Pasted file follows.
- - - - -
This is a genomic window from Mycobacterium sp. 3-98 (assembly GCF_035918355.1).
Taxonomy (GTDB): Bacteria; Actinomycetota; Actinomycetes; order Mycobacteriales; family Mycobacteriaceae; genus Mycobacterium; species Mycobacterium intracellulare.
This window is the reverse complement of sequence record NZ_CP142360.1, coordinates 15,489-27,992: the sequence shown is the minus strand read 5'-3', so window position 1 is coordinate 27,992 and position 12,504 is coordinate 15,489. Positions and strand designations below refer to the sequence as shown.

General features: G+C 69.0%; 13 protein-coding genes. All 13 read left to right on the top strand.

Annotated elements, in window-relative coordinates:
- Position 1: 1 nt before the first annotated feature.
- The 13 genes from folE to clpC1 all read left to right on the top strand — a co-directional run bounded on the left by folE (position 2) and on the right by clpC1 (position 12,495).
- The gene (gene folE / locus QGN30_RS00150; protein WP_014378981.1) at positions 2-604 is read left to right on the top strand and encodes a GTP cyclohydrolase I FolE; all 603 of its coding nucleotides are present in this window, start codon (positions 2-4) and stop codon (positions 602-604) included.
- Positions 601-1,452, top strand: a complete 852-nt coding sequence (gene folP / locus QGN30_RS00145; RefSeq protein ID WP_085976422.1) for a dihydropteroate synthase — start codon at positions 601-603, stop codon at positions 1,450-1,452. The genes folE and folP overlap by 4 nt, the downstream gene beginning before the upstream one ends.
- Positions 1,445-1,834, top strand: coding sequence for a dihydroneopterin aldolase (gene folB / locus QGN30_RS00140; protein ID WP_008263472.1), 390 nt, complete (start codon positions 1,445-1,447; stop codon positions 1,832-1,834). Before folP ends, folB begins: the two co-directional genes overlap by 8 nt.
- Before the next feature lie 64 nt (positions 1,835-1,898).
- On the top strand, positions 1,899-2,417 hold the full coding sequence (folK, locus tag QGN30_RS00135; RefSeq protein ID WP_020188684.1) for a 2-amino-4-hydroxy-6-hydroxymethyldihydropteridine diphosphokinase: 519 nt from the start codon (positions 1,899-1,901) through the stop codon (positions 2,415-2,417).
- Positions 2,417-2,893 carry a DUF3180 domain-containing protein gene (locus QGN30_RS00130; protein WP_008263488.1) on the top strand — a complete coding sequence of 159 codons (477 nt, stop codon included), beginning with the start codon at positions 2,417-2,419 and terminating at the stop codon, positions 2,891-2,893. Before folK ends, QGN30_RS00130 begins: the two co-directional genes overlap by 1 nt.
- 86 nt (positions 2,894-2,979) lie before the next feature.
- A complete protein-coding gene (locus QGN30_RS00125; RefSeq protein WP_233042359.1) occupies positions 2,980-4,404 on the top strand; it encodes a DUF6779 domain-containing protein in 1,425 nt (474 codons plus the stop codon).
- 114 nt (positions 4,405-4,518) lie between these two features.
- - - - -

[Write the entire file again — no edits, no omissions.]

This is a genomic window from Mycobacterium sp. 3-98 (assembly GCF_035918355.1).
Taxonomy (GTDB): Bacteria; Actinomycetota; Actinomycetes; order Mycobacteriales; family Mycobacteriaceae; genus Mycobacterium; species Mycobacterium intracellulare.
This window is the reverse complement of sequence record NZ_CP142360.1, coordinates 15,489-27,992: the sequence shown is the minus strand read 5'-3', so window position 1 is coordinate 27,992 and position 12,504 is coordinate 15,489. Positions and strand designations below refer to the sequence as shown.

General features: G+C 69.0%; 13 protein-coding genes. All 13 read left to right on the top strand.

Annotated elements, in window-relative coordinates:
- Position 1: 1 nt before the first annotated feature.
- The 13 genes from folE to clpC1 all read left to right on the top strand — a co-directional run bounded on the left by folE (position 2) and on the right by clpC1 (position 12,495).
- The gene (gene folE / locus QGN30_RS00150; protein WP_014378981.1) at positions 2-604 is read left to right on the top strand and encodes a GTP cyclohydrolase I FolE; all 603 of its coding nucleotides are present in this window, start codon (positions 2-4) and stop codon (positions 602-604) included.
- Positions 601-1,452, top strand: a complete 852-nt coding sequence (gene folP / locus QGN30_RS00145; RefSeq protein ID WP_085976422.1) for a dihydropteroate synthase — start codon at positions 601-603, stop codon at positions 1,450-1,452. The genes folE and folP overlap by 4 nt, the downstream gene beginning before the upstream one ends.
- Positions 1,445-1,834, top strand: coding sequence for a dihydroneopterin aldolase (gene folB / locus QGN30_RS00140; protein ID WP_008263472.1), 390 nt, complete (start codon positions 1,445-1,447; stop codon positions 1,832-1,834). Before folP ends, folB begins: the two co-directional genes overlap by 8 nt.
- Before the next feature lie 64 nt (positions 1,835-1,898).
- On the top strand, positions 1,899-2,417 hold the full coding sequence (folK, locus tag QGN30_RS00135; RefSeq protein ID WP_020188684.1) for a 2-amino-4-hydroxy-6-hydroxymethyldihydropteridine diphosphokinase: 519 nt from the start codon (positions 1,899-1,901) through the stop codon (positions 2,415-2,417).
- Positions 2,417-2,893 carry a DUF3180 domain-containing protein gene (locus QGN30_RS00130; protein WP_008263488.1) on the top strand — a complete coding sequence of 159 codons (477 nt, stop codon included), beginning with the start codon at positions 2,417-2,419 and terminating at the stop codon, positions 2,891-2,893. Before folK ends, QGN30_RS00130 begins: the two co-directional genes overlap by 1 nt.
- 86 nt (positions 2,894-2,979) lie before the next feature.
- A complete protein-coding gene (locus QGN30_RS00125; RefSeq protein WP_233042359.1) occupies positions 2,980-4,404 on the top strand; it encodes a DUF6779 domain-containing protein in 1,425 nt (474 codons plus the stop codon).
- 114 nt (positions 4,405-4,518) lie between these two features.